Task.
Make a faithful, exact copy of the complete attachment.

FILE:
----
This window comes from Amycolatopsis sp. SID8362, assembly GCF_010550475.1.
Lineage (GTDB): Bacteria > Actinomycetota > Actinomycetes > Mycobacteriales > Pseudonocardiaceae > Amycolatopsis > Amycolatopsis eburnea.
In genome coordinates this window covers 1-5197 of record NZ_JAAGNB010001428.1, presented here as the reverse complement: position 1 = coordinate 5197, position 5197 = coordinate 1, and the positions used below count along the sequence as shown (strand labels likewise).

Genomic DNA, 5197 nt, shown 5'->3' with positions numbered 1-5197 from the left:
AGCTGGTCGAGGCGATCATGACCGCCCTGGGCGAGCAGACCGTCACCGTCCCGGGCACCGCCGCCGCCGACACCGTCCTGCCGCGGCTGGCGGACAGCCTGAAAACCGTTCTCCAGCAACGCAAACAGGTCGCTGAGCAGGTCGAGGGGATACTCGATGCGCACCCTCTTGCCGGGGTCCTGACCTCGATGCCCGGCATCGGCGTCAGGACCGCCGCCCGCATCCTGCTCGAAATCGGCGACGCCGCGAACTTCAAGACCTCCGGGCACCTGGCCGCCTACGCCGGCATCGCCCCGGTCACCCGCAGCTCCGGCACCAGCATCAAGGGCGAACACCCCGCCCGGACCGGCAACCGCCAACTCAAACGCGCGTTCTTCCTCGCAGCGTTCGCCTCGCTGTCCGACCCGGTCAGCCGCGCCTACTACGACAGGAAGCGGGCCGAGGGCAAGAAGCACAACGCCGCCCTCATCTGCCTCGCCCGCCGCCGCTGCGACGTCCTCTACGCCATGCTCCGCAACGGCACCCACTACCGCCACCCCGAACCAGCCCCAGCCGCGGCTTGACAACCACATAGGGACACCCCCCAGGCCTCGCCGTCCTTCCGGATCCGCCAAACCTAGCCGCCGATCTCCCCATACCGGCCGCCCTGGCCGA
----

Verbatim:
This window comes from Amycolatopsis sp. SID8362, assembly GCF_010550475.1.
Lineage (GTDB): Bacteria > Actinomycetota > Actinomycetes > Mycobacteriales > Pseudonocardiaceae > Amycolatopsis > Amycolatopsis eburnea.
In genome coordinates this window covers 1-5197 of record NZ_JAAGNB010001428.1, presented here as the reverse complement: position 1 = coordinate 5197, position 5197 = coordinate 1, and the positions used below count along the sequence as shown (strand labels likewise).

Genomic DNA, 5197 nt, shown 5'->3' with positions numbered 1-5197 from the left:
AGCTGGTCGAGGCGATCATGACCGCCCTGGGCGAGCAGACCGTCACCGTCCCGGGCACCGCCGCCGCCGACACCGTCCTGCCGCGGCTGGCGGACAGCCTGAAAACCGTTCTCCAGCAACGCAAACAGGTCGCTGAGCAGGTCGAGGGGATACTCGATGCGCACCCTCTTGCCGGGGTCCTGACCTCGATGCCCGGCATCGGCGTCAGGACCGCCGCCCGCATCCTGCTCGAAATCGGCGACGCCGCGAACTTCAAGACCTCCGGGCACCTGGCCGCCTACGCCGGCATCGCCCCGGTCACCCGCAGCTCCGGCACCAGCATCAAGGGCGAACACCCCGCCCGGACCGGCAACCGCCAACTCAAACGCGCGTTCTTCCTCGCAGCGTTCGCCTCGCTGTCCGACCCGGTCAGCCGCGCCTACTACGACAGGAAGCGGGCCGAGGGCAAGAAGCACAACGCCGCCCTCATCTGCCTCGCCCGCCGCCGCTGCGACGTCCTCTACGCCATGCTCCGCAACGGCACCCACTACCGCCACCCCGAACCAGCCCCAGCCGCGGCTTGACAACCACATAGGGACACCCCCCAGGCCTCGCCGTCCTTCCGGATCCGCCAAACCTAGCCGCCGATCTCCCCATACCGGCCGCCCTGGCCGA